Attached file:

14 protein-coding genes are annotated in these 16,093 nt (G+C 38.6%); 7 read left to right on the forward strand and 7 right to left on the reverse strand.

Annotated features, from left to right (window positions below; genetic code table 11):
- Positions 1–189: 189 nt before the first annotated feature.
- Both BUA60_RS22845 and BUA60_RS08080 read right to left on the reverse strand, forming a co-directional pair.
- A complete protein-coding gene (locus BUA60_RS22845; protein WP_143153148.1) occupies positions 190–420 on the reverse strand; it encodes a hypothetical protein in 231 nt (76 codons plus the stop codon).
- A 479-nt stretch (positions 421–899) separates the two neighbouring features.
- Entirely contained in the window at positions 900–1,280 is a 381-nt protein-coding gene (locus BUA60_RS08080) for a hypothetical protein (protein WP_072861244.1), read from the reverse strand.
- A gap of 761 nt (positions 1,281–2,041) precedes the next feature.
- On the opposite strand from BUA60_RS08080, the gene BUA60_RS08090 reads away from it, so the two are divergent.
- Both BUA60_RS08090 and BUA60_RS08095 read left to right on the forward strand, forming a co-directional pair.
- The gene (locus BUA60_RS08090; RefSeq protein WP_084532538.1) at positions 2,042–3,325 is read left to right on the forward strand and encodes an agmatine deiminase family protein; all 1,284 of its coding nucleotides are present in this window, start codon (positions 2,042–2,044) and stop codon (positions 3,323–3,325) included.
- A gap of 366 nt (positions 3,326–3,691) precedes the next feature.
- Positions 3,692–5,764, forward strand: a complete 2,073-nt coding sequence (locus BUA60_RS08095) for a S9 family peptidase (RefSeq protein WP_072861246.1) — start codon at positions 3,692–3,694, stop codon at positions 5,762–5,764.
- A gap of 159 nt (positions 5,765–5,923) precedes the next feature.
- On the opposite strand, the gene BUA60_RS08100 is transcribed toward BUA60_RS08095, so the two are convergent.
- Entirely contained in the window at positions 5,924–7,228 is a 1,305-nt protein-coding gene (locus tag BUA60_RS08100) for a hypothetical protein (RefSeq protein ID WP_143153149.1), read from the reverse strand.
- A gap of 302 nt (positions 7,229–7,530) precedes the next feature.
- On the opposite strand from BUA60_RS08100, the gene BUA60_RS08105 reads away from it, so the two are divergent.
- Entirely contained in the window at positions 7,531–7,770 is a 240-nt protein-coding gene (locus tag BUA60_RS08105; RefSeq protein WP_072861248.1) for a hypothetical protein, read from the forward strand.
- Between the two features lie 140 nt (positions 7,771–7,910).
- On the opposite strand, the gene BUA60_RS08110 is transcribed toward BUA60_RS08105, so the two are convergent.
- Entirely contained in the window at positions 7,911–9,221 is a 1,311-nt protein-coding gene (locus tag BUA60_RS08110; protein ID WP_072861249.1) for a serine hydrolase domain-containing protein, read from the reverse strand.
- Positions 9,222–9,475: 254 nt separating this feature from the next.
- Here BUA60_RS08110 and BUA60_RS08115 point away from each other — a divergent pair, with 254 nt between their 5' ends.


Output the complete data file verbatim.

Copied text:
14 protein-coding genes are annotated in these 16,093 nt (G+C 38.6%); 7 read left to right on the forward strand and 7 right to left on the reverse strand.

Annotated features, from left to right (window positions below; genetic code table 11):
- Positions 1–189: 189 nt before the first annotated feature.
- Both BUA60_RS22845 and BUA60_RS08080 read right to left on the reverse strand, forming a co-directional pair.
- A complete protein-coding gene (locus BUA60_RS22845; protein WP_143153148.1) occupies positions 190–420 on the reverse strand; it encodes a hypothetical protein in 231 nt (76 codons plus the stop codon).
- A 479-nt stretch (positions 421–899) separates the two neighbouring features.
- Entirely contained in the window at positions 900–1,280 is a 381-nt protein-coding gene (locus BUA60_RS08080) for a hypothetical protein (protein WP_072861244.1), read from the reverse strand.
- A gap of 761 nt (positions 1,281–2,041) precedes the next feature.
- On the opposite strand from BUA60_RS08080, the gene BUA60_RS08090 reads away from it, so the two are divergent.
- Both BUA60_RS08090 and BUA60_RS08095 read left to right on the forward strand, forming a co-directional pair.
- The gene (locus BUA60_RS08090; RefSeq protein WP_084532538.1) at positions 2,042–3,325 is read left to right on the forward strand and encodes an agmatine deiminase family protein; all 1,284 of its coding nucleotides are present in this window, start codon (positions 2,042–2,044) and stop codon (positions 3,323–3,325) included.
- A gap of 366 nt (positions 3,326–3,691) precedes the next feature.
- Positions 3,692–5,764, forward strand: a complete 2,073-nt coding sequence (locus BUA60_RS08095) for a S9 family peptidase (RefSeq protein WP_072861246.1) — start codon at positions 3,692–3,694, stop codon at positions 5,762–5,764.
- A gap of 159 nt (positions 5,765–5,923) precedes the next feature.
- On the opposite strand, the gene BUA60_RS08100 is transcribed toward BUA60_RS08095, so the two are convergent.
- Entirely contained in the window at positions 5,924–7,228 is a 1,305-nt protein-coding gene (locus tag BUA60_RS08100) for a hypothetical protein (RefSeq protein ID WP_143153149.1), read from the reverse strand.
- A gap of 302 nt (positions 7,229–7,530) precedes the next feature.
- On the opposite strand from BUA60_RS08100, the gene BUA60_RS08105 reads away from it, so the two are divergent.
- Entirely contained in the window at positions 7,531–7,770 is a 240-nt protein-coding gene (locus tag BUA60_RS08105; RefSeq protein WP_072861248.1) for a hypothetical protein, read from the forward strand.
- Between the two features lie 140 nt (positions 7,771–7,910).
- On the opposite strand, the gene BUA60_RS08110 is transcribed toward BUA60_RS08105, so the two are convergent.
- Entirely contained in the window at positions 7,911–9,221 is a 1,311-nt protein-coding gene (locus tag BUA60_RS08110; protein ID WP_072861249.1) for a serine hydrolase domain-containing protein, read from the reverse strand.
- Positions 9,222–9,475: 254 nt separating this feature from the next.
- Here BUA60_RS08110 and BUA60_RS08115 point away from each other — a divergent pair, with 254 nt between their 5' ends.